SFM Depth of Field Post-Production
The Source engine has some interesting hidden features. All 3D engines have something called z-buffering, also known as depth buffering, It is one solution to the visibility problem, which is the problem of deciding which elements of a rendered scene are visible, and which are hidden. This is also used for camera based motion controls, like the Kinect or used in a mobile phone photography, also called “Portrait mode” Look up Google Pixel’s Portrait mode depth map.
Anyway, lets use this fancy thing with Source Filmmaker. Valve was kind enough to leave a console command in the engine to view the depth buffer for visual debugging of how soft particles behave, but we ain’t gonna use it for that. We gonna use it for ART!
Most of the heavy lifting is done in Photoshop. First, render your scene with no depth of field effect on the camera as it will be done in post. To view the depth buffer in SFM, go to console and type r_depthoverlay 1 and just render your image. Use a lossless (PFM,TGA or PNG) format to avoid any compression artifacts on the depth map and the render itself. Now open both images in Photoshop and stack the depth map on top of the render. If you use PFM, change the image mode to either 8 or 16bits/channel as the required filter doesn’t work in 32bits/channel mode. Right click on the depth map’s thumbnail in the layers window, press “Select Pixels” and CTRL + X. Go to the channels tab and create a new channel and CTRL+V. This will push the depth map into the alpha channel. Hide the alpha layer, unhide the RGB channels and remove the empty layer.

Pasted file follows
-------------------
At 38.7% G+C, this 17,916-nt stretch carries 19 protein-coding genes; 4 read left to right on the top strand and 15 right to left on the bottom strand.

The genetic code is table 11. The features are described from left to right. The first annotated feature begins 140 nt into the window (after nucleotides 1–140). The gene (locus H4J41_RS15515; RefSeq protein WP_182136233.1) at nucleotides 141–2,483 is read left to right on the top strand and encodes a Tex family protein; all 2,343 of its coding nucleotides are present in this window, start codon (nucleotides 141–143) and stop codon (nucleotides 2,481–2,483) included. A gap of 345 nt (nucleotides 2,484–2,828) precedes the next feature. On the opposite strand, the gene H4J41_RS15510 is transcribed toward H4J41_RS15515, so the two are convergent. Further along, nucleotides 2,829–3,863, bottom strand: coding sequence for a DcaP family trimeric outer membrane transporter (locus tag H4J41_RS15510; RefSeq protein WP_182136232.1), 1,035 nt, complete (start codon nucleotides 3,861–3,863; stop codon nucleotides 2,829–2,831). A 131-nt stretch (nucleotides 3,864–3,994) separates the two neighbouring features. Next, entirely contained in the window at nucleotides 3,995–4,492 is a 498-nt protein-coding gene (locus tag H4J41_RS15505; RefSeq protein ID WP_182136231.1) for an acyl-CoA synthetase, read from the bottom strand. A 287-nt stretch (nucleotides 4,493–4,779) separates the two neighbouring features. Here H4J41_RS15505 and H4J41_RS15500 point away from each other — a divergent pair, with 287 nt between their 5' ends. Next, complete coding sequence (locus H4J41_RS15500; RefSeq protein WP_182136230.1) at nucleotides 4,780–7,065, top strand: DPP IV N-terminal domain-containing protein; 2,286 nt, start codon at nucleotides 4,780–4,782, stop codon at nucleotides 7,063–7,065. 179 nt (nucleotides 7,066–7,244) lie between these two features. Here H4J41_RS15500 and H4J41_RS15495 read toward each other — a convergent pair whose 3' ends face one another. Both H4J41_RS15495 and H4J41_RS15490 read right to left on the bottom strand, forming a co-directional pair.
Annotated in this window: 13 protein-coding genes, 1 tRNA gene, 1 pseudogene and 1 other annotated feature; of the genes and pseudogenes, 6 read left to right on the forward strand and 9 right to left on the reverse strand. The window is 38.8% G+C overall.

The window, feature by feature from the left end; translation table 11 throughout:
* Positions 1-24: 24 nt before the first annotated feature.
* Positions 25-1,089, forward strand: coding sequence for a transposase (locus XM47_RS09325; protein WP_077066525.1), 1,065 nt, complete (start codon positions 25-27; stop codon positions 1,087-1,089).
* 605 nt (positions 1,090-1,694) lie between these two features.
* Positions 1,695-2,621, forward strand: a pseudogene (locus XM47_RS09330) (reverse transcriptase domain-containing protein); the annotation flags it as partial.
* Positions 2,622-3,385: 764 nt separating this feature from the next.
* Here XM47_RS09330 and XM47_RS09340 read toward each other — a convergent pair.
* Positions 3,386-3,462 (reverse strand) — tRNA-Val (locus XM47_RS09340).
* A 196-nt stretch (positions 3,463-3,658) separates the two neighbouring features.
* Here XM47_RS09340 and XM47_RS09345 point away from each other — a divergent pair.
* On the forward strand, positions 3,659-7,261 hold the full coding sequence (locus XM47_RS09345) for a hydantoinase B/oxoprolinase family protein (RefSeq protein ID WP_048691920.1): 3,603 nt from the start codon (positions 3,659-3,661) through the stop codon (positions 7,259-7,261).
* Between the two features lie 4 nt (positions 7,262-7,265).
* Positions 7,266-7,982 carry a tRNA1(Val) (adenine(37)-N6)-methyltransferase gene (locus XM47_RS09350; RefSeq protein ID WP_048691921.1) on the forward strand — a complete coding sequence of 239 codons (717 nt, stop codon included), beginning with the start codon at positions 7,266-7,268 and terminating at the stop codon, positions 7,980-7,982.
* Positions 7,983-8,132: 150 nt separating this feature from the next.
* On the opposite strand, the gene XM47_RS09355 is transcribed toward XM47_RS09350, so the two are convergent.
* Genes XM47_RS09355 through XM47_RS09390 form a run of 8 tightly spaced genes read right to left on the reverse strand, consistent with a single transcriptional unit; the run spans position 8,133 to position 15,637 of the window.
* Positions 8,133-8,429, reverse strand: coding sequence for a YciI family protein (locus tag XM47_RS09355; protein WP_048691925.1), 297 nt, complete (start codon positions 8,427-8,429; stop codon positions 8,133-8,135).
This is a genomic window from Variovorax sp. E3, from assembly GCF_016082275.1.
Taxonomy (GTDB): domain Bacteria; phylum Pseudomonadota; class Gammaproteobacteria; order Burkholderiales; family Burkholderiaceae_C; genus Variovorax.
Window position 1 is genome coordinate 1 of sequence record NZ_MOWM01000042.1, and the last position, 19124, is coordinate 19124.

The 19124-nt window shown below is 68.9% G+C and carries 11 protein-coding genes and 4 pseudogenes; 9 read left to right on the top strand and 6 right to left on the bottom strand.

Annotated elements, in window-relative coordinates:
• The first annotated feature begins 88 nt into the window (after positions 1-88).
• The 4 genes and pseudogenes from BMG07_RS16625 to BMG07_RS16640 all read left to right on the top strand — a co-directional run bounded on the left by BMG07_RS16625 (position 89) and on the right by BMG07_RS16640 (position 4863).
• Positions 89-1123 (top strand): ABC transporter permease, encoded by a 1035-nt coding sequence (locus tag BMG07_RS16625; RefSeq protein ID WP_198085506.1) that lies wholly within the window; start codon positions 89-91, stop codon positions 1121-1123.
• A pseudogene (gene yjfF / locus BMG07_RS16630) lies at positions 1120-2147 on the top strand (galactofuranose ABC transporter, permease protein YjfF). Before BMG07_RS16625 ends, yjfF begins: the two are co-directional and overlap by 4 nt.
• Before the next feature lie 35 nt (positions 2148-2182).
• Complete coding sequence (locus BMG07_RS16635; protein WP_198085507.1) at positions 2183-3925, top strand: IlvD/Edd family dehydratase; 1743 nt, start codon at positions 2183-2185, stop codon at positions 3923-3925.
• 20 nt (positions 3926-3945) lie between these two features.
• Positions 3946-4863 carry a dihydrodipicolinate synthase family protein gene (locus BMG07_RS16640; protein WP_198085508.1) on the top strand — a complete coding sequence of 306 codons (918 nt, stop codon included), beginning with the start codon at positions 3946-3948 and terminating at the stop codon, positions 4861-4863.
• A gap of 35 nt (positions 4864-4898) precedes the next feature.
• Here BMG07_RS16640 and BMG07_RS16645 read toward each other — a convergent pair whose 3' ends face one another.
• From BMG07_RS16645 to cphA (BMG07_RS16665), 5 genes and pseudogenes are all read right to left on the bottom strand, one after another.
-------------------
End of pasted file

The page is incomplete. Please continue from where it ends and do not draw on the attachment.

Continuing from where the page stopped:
To apply the effect, go to Go to Filter rollout, Blur, and then Lens Blur. Select Alpha 1 as the source and just click anywhere on the image where you want to focus. I’d recommend fine tuning the depth mask for desired effect, as it sometimes can artifact on the edges of hair and the model. Keep in mind that Source’s depth buffer has a very short range of just 192 units.